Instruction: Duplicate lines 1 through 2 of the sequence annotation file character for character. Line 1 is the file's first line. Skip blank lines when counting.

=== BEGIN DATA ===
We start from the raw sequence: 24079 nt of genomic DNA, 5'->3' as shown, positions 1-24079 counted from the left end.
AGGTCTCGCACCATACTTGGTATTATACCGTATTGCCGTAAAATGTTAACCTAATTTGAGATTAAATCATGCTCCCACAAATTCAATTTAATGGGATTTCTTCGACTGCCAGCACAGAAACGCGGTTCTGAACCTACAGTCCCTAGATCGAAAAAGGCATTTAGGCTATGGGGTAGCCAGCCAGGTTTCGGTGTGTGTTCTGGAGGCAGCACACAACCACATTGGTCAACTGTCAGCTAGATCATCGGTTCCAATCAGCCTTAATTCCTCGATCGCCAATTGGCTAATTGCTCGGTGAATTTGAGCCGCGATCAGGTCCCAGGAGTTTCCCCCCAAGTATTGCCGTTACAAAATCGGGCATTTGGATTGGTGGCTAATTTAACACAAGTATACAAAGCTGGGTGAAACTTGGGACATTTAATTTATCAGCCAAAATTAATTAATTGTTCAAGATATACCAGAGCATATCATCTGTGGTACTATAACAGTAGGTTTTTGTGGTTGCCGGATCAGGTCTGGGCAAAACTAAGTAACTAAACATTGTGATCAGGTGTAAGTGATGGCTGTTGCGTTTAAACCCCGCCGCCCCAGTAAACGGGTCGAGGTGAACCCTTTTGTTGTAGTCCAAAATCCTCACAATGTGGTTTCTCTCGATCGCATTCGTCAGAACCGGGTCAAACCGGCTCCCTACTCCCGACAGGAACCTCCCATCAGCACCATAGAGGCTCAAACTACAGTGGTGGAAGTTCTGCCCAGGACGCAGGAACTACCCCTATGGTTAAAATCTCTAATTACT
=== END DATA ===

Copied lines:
We start from the raw sequence: 24079 nt of genomic DNA, 5'->3' as shown, positions 1-24079 counted from the left end.
AGGTCTCGCACCATACTTGGTATTATACCGTATTGCCGTAAAATGTTAACCTAATTTGAGATTAAATCATGCTCCCACAAATTCAATTTAATGGGATTTCTTCGACTGCCAGCACAGAAACGCGGTTCTGAACCTACAGTCCCTAGATCGAAAAAGGCATTTAGGCTATGGGGTAGCCAGCCAGGTTTCGGTGTGTGTTCTGGAGGCAGCACACAACCACATTGGTCAACTGTCAGCTAGATCATCGGTTCCAATCAGCCTTAATTCCTCGATCGCCAATTGGCTAATTGCTCGGTGAATTTGAGCCGCGATCAGGTCCCAGGAGTTTCCCCCCAAGTATTGCCGTTACAAAATCGGGCATTTGGATTGGTGGCTAATTTAACACAAGTATACAAAGCTGGGTGAAACTTGGGACATTTAATTTATCAGCCAAAATTAATTAATTGTTCAAGATATACCAGAGCATATCATCTGTGGTACTATAACAGTAGGTTTTTGTGGTTGCCGGATCAGGTCTGGGCAAAACTAAGTAACTAAACATTGTGATCAGGTGTAAGTGATGGCTGTTGCGTTTAAACCCCGCCGCCCCAGTAAACGGGTCGAGGTGAACCCTTTTGTTGTAGTCCAAAATCCTCACAATGTGGTTTCTCTCGATCGCATTCGTCAGAACCGGGTCAAACCGGCTCCCTACTCCCGACAGGAACCTCCCATCAGCACCATAGAGGCTCAAACTACAGTGGTGGAAGTTCTGCCCAGGACGCAGGAACTACCCCTATGGTTAAAATCTCTAATTACT